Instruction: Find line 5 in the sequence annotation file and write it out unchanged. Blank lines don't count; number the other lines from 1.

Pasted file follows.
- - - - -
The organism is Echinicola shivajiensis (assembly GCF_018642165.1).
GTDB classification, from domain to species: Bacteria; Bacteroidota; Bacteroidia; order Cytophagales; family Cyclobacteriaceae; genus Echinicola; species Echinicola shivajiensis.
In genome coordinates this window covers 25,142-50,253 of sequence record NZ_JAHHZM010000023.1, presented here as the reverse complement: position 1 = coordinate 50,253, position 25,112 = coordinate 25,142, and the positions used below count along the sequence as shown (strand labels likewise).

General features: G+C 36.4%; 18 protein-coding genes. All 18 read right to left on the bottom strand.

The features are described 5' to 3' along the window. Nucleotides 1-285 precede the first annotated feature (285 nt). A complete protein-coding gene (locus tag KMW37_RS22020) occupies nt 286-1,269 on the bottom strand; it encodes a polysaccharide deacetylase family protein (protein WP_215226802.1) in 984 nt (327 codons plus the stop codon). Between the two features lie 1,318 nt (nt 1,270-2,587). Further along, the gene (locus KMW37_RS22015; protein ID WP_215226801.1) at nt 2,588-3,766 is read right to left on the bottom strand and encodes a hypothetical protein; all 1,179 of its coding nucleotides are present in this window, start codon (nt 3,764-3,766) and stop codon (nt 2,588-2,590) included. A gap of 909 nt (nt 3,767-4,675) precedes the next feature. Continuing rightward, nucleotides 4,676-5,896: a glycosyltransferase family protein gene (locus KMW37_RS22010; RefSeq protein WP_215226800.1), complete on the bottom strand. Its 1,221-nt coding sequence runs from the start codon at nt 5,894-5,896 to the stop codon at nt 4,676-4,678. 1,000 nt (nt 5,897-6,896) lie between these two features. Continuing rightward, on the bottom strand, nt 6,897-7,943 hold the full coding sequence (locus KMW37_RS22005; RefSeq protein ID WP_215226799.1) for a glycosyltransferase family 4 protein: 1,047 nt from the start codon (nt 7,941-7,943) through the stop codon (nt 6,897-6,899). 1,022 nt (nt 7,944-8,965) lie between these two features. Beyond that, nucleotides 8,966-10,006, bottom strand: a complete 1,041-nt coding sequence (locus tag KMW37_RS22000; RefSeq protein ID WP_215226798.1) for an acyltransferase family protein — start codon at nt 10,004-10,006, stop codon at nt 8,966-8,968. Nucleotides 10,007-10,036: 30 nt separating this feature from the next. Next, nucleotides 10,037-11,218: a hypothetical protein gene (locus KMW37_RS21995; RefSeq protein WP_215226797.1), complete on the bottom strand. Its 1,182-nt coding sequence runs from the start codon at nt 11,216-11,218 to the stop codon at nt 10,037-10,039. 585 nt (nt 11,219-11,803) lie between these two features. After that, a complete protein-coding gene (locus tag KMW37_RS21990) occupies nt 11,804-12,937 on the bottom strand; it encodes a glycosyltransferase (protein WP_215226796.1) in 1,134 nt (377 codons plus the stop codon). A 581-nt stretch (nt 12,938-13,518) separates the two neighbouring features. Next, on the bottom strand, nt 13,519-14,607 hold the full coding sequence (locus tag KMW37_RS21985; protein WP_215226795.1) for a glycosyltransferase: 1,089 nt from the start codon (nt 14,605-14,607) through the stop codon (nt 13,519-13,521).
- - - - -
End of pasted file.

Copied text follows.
The features are described 5' to 3' along the window. Nucleotides 1-285 precede the first annotated feature (285 nt). A complete protein-coding gene (locus tag KMW37_RS22020) occupies nt 286-1,269 on the bottom strand; it encodes a polysaccharide deacetylase family protein (protein WP_215226802.1) in 984 nt (327 codons plus the stop codon). Between the two features lie 1,318 nt (nt 1,270-2,587). Further along, the gene (locus KMW37_RS22015; protein ID WP_215226801.1) at nt 2,588-3,766 is read right to left on the bottom strand and encodes a hypothetical protein; all 1,179 of its coding nucleotides are present in this window, start codon (nt 3,764-3,766) and stop codon (nt 2,588-2,590) included. A gap of 909 nt (nt 3,767-4,675) precedes the next feature. Continuing rightward, nucleotides 4,676-5,896: a glycosyltransferase family protein gene (locus KMW37_RS22010; RefSeq protein WP_215226800.1), complete on the bottom strand. Its 1,221-nt coding sequence runs from the start codon at nt 5,894-5,896 to the stop codon at nt 4,676-4,678. 1,000 nt (nt 5,897-6,896) lie between these two features. Continuing rightward, on the bottom strand, nt 6,897-7,943 hold the full coding sequence (locus KMW37_RS22005; RefSeq protein ID WP_215226799.1) for a glycosyltransferase family 4 protein: 1,047 nt from the start codon (nt 7,941-7,943) through the stop codon (nt 6,897-6,899). 1,022 nt (nt 7,944-8,965) lie between these two features. Beyond that, nucleotides 8,966-10,006, bottom strand: a complete 1,041-nt coding sequence (locus tag KMW37_RS22000; RefSeq protein ID WP_215226798.1) for an acyltransferase family protein — start codon at nt 10,004-10,006, stop codon at nt 8,966-8,968. Nucleotides 10,007-10,036: 30 nt separating this feature from the next. Next, nucleotides 10,037-11,218: a hypothetical protein gene (locus KMW37_RS21995; RefSeq protein WP_215226797.1), complete on the bottom strand. Its 1,182-nt coding sequence runs from the start codon at nt 11,216-11,218 to the stop codon at nt 10,037-10,039. 585 nt (nt 11,219-11,803) lie between these two features. After that, a complete protein-coding gene (locus tag KMW37_RS21990) occupies nt 11,804-12,937 on the bottom strand; it encodes a glycosyltransferase (protein WP_215226796.1) in 1,134 nt (377 codons plus the stop codon). A 581-nt stretch (nt 12,938-13,518) separates the two neighbouring features. Next, on the bottom strand, nt 13,519-14,607 hold the full coding sequence (locus tag KMW37_RS21985; protein WP_215226795.1) for a glycosyltransferase: 1,089 nt from the start codon (nt 14,605-14,607) through the stop codon (nt 13,519-13,521).